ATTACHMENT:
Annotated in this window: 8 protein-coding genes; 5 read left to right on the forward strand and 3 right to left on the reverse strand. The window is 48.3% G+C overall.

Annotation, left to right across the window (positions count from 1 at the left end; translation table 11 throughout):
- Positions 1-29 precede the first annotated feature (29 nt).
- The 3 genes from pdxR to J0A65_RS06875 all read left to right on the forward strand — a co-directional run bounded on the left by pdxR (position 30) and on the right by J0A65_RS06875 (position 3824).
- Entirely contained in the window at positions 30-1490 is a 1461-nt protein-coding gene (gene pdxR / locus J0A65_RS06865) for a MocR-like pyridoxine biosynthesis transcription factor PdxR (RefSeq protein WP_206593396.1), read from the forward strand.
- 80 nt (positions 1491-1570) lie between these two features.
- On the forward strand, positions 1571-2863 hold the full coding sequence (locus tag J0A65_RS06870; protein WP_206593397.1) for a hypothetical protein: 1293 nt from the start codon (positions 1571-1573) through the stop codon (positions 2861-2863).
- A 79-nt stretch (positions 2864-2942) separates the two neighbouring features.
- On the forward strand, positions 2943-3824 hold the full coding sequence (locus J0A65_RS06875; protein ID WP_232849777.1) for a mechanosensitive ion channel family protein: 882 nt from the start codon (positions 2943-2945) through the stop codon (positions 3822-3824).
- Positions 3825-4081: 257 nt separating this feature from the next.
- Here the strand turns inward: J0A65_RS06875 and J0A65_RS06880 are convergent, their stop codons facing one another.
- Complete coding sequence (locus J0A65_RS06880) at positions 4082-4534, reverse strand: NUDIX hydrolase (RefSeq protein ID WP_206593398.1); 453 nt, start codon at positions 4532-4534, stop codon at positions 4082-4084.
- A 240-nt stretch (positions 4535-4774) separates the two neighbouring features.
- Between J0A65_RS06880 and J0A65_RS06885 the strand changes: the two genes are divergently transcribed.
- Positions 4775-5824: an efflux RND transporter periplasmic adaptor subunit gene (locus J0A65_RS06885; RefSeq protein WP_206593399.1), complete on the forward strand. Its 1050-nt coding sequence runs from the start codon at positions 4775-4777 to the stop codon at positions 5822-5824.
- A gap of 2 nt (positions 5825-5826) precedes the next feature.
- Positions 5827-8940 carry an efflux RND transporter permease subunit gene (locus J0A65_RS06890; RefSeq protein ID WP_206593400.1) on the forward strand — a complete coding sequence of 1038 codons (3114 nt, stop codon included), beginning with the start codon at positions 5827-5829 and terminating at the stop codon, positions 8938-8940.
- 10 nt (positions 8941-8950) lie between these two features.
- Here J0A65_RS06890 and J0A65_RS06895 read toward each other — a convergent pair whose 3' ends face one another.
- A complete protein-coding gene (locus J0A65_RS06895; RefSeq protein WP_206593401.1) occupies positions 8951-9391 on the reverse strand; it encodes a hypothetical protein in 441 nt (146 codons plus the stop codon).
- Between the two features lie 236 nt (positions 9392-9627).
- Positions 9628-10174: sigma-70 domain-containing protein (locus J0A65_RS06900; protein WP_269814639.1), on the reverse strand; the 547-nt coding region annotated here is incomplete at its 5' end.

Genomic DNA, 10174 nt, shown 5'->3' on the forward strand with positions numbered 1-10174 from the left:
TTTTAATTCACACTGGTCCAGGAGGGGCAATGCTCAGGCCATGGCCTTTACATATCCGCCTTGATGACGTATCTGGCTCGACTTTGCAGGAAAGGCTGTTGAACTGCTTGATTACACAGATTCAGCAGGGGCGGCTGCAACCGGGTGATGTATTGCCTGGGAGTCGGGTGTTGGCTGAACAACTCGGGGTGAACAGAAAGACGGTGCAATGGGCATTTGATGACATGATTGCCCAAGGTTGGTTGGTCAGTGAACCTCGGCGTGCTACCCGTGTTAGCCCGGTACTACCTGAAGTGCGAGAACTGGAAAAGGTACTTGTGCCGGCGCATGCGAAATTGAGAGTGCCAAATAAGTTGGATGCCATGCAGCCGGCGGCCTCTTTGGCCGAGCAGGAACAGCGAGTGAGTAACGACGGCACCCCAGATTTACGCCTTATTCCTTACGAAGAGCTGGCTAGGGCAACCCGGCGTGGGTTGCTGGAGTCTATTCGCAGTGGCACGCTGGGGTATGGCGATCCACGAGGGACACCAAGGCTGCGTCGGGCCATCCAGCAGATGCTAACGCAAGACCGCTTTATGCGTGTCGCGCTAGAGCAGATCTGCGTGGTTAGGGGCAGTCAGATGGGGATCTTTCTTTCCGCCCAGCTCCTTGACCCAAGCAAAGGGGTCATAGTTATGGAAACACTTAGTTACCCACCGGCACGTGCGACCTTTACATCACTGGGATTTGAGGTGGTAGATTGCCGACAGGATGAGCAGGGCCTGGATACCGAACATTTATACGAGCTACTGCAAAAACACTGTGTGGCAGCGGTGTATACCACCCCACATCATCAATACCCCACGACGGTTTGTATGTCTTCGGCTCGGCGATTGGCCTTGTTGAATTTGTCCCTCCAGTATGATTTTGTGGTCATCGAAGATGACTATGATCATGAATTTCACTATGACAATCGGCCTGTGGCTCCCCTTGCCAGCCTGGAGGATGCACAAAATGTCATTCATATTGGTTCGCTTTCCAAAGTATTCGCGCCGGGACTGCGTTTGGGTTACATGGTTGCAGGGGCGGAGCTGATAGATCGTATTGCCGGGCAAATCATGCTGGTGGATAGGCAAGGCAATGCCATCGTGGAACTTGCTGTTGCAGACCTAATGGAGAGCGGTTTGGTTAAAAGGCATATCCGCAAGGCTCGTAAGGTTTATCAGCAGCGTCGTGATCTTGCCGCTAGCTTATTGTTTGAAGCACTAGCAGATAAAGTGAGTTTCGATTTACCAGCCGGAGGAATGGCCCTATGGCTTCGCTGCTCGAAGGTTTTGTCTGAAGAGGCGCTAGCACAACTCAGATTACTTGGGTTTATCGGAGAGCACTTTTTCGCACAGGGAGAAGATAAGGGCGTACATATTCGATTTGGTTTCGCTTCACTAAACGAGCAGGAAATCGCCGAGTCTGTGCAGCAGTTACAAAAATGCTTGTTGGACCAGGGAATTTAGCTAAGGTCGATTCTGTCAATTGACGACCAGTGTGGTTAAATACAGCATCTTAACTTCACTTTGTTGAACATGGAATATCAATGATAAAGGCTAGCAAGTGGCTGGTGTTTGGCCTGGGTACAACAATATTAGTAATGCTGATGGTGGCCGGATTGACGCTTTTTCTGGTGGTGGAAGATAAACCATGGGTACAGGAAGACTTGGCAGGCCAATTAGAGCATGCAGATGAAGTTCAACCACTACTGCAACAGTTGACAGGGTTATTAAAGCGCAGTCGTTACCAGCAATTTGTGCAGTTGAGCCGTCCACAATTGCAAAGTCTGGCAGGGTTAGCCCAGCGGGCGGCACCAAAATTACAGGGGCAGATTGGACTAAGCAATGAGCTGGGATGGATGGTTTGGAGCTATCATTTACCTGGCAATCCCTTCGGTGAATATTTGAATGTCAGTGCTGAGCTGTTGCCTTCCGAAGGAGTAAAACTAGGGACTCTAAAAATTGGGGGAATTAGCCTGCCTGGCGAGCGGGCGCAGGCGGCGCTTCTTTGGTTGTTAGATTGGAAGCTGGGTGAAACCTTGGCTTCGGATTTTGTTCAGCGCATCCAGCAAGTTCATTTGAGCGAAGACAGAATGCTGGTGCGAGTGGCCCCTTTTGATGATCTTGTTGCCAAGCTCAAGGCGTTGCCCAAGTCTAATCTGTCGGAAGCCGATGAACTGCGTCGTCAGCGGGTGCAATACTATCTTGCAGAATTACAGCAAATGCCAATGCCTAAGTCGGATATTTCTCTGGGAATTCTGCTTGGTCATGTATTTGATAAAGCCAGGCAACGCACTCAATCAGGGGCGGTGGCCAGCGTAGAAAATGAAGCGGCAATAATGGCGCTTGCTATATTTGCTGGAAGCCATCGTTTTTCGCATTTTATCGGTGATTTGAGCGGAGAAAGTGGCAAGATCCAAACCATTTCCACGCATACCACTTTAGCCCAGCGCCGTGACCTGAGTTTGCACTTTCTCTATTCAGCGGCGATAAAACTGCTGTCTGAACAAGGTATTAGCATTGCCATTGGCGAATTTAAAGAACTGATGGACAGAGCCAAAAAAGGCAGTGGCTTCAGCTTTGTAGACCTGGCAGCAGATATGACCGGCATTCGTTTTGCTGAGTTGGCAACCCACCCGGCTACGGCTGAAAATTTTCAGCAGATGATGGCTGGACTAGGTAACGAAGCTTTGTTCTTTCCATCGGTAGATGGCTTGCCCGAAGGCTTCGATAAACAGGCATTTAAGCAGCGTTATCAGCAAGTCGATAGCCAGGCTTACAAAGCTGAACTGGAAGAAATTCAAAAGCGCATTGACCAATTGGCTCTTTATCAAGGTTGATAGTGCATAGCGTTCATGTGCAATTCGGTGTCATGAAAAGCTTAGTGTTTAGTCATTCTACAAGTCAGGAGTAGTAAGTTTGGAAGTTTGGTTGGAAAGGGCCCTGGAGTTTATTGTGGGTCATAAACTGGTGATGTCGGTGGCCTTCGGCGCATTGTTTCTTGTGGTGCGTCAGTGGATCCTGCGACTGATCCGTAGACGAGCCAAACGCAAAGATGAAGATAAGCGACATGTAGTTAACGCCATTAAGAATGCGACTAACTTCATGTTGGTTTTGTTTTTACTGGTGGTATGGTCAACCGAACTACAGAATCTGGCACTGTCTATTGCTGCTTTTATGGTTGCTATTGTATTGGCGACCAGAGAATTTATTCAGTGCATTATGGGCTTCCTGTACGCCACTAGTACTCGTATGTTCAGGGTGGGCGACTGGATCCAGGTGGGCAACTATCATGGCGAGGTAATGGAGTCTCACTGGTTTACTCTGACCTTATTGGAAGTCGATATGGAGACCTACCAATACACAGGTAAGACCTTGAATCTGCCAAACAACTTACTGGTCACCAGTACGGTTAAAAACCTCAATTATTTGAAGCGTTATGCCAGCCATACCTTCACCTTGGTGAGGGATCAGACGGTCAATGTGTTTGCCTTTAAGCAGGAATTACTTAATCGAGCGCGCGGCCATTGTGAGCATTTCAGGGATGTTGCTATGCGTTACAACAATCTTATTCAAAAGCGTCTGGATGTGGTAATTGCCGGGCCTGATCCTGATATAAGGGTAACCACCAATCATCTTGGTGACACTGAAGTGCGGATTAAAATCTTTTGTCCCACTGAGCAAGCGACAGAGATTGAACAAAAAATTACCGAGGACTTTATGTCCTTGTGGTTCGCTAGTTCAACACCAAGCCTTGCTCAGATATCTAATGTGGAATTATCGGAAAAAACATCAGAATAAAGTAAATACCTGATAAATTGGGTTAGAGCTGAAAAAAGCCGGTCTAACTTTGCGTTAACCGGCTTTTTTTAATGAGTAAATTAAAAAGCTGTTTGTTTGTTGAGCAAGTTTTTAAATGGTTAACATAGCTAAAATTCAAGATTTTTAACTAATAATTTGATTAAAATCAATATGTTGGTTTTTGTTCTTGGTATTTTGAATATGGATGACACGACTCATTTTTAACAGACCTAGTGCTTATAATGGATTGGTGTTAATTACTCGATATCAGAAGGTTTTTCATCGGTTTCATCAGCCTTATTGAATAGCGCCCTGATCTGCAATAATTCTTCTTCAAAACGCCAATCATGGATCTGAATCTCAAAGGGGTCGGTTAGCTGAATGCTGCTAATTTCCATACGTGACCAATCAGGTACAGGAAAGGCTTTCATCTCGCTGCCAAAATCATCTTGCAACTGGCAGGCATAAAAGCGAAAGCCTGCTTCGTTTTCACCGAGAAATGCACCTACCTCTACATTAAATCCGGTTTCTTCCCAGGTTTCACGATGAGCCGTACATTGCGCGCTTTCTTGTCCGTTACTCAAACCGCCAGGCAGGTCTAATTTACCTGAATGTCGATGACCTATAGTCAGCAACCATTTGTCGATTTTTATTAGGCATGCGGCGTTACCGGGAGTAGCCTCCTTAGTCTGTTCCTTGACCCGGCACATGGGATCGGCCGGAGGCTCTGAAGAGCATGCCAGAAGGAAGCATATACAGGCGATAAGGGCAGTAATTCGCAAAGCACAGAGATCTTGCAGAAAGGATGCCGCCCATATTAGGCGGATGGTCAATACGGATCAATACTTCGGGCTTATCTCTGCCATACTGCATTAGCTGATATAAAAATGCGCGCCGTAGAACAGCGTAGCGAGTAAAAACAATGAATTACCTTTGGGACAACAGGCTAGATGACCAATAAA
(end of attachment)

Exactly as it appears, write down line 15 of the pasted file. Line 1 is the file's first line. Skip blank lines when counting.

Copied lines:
- Positions 4775-5824: an efflux RND transporter periplasmic adaptor subunit gene (locus J0A65_RS06885; RefSeq protein WP_206593399.1), complete on the forward strand. Its 1050-nt coding sequence runs from the start codon at positions 4775-4777 to the stop codon at positions 5822-5824.